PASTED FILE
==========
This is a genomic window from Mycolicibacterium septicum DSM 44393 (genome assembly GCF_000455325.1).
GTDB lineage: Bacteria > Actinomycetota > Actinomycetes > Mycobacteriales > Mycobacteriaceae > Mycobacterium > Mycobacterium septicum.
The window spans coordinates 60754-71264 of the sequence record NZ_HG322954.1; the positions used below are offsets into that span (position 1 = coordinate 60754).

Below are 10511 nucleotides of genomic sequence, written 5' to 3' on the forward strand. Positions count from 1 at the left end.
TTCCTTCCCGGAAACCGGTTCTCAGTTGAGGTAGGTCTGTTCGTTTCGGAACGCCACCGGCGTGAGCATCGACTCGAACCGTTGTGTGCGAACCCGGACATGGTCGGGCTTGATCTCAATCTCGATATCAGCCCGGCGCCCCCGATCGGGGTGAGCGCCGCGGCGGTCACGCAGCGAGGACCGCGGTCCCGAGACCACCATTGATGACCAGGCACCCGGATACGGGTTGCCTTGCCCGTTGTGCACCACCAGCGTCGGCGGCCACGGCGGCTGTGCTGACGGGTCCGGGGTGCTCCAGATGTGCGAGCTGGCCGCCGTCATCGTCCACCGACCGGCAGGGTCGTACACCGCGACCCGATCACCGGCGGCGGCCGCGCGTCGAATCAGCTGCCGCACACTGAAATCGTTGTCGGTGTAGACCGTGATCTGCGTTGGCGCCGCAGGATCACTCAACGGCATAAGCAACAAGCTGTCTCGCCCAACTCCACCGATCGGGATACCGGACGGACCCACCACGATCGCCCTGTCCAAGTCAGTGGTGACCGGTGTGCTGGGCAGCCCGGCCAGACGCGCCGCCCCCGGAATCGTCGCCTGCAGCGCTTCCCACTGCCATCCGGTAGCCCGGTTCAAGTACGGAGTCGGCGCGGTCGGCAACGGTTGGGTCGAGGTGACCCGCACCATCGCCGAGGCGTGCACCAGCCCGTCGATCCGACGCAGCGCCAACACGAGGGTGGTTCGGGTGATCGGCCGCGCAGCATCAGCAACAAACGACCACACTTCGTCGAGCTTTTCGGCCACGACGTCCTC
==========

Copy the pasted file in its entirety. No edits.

This is a genomic window from Mycolicibacterium septicum DSM 44393 (genome assembly GCF_000455325.1).
GTDB lineage: Bacteria > Actinomycetota > Actinomycetes > Mycobacteriales > Mycobacteriaceae > Mycobacterium > Mycobacterium septicum.
The window spans coordinates 60754-71264 of the sequence record NZ_HG322954.1; the positions used below are offsets into that span (position 1 = coordinate 60754).

Below are 10511 nucleotides of genomic sequence, written 5' to 3' on the forward strand. Positions count from 1 at the left end.
TTCCTTCCCGGAAACCGGTTCTCAGTTGAGGTAGGTCTGTTCGTTTCGGAACGCCACCGGCGTGAGCATCGACTCGAACCGTTGTGTGCGAACCCGGACATGGTCGGGCTTGATCTCAATCTCGATATCAGCCCGGCGCCCCCGATCGGGGTGAGCGCCGCGGCGGTCACGCAGCGAGGACCGCGGTCCCGAGACCACCATTGATGACCAGGCACCCGGATACGGGTTGCCTTGCCCGTTGTGCACCACCAGCGTCGGCGGCCACGGCGGCTGTGCTGACGGGTCCGGGGTGCTCCAGATGTGCGAGCTGGCCGCCGTCATCGTCCACCGACCGGCAGGGTCGTACACCGCGACCCGATCACCGGCGGCGGCCGCGCGTCGAATCAGCTGCCGCACACTGAAATCGTTGTCGGTGTAGACCGTGATCTGCGTTGGCGCCGCAGGATCACTCAACGGCATAAGCAACAAGCTGTCTCGCCCAACTCCACCGATCGGGATACCGGACGGACCCACCACGATCGCCCTGTCCAAGTCAGTGGTGACCGGTGTGCTGGGCAGCCCGGCCAGACGCGCCGCCCCCGGAATCGTCGCCTGCAGCGCTTCCCACTGCCATCCGGTAGCCCGGTTCAAGTACGGAGTCGGCGCGGTCGGCAACGGTTGGGTCGAGGTGACCCGCACCATCGCCGAGGCGTGCACCAGCCCGTCGATCCGACGCAGCGCCAACACGAGGGTGGTTCGGGTGATCGGCCGCGCAGCATCAGCAACAAACGACCACACTTCGTCGAGCTTTTCGGCCACGACGTCCTC